OFFER WELL-PLACED SOLUTIONS
Jeff Werner, national sales director for Pet King Brands, the Westmont, Ill.-based maker of
Zymox and Oratene brand products, recommends creating a pharmacylike environment with
floor and counter displays featuring a selection of products focused on relief and general
skin and coat care. These can be easily placed in any area of a store, Werner said.
“Retailers creating a remedy section within the shampoo/cleanser aisle have seen the
best sales results,” Werner added.
At Odyssey Pets in Dallas, skin and coat products are displayed in the supplement
section on a large, wooden bookcase, said co-owner Sherry Redwine.
Products are shelved by category at Furry Face in Redlands, Calif., and include yeast
control, hot spots, allergies, skin and itch solutions, and flea and tick control, said owner
Establishing a natural section will draw pet owners seeking eco-friendly and nontoxic
products. For example, placement of a green leaf on signage can indicate plant-based or
low-petroleum products, said Jill Taft, founder of BarkLogic, a brand of New York-based Logic
“A skin care section that is divided into routine care and treatment areas makes it easier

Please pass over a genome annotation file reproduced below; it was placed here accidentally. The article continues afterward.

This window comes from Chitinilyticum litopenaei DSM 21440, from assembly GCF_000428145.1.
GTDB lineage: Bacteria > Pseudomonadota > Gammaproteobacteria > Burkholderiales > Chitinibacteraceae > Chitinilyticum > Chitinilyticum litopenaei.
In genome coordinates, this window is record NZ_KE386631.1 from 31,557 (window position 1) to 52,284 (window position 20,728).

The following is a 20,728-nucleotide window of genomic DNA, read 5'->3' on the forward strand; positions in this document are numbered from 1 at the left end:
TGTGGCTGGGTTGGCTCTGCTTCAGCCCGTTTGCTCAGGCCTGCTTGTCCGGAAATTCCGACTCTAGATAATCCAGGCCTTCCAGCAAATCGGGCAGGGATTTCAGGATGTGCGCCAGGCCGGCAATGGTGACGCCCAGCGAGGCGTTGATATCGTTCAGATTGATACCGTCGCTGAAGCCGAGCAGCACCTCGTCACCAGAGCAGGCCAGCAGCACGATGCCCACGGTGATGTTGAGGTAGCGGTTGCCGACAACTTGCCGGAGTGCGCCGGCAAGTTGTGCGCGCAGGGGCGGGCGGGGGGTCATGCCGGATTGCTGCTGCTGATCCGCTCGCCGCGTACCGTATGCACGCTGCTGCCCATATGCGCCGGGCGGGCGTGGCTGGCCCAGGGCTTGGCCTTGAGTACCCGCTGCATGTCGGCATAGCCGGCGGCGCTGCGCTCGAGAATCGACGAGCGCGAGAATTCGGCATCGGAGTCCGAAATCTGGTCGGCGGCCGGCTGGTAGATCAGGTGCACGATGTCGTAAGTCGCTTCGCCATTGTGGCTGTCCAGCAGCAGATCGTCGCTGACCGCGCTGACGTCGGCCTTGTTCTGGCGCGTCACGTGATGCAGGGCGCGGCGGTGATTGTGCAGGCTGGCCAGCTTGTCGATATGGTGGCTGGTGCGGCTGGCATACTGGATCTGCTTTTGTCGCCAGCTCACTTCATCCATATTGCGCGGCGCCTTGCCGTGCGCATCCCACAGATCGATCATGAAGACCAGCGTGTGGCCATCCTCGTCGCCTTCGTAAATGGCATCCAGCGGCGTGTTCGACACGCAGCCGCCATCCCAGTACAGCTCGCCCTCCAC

for customers to locate products indicated for what they are looking for,” said Melinda
J. Mayfield, DVM, technical services veterinarian for Rialto, Calif.-based Vetericyn Animal
She also noted that displaying testimonials could be helpful for consumers who are not
quite sure what they need.
“Vetericyn is helping educate, too,” Dr. Mayfield said. “We’re now producing how-to
videos and blog articles to help pet owners and retailers learn about our products and the
different ways they can be used.”
“Many consumers want to give their dogs products that are good for them, without
any synthetic or toxic ingredients,” said Michelle Drnek, co-founder of a Tobiko in Hamp-
stead, N.H. “Just as a large banner or fun display will point customers to organic dog food,
that same idea can be implemented in other areas of the store, such as organic grooming
products, natural and organic pet toys, or local goods.”
Offering an interactive experience will attract consumers to new product lines and
create engagement with sales associates, said Janine Ling, owner of Kin+Kind in New York.
“Compare this to shopping malls, where stores have associates at the entrance providing fragrance samples,” Ling said.
The scent of room candles burning near the counter or deodorizing body sprays, with
testers to sample, will further generate interest, she added.
“The smell generally triggers a sale, or at least an interest in grooming lines, even for
customers who are shopping for staples such as kibble,” Ling said.
Retailers reported that for many dogs, a healthy
skin and coat starts in the pet food aisle.
What is driving growth in the skin and coat care category?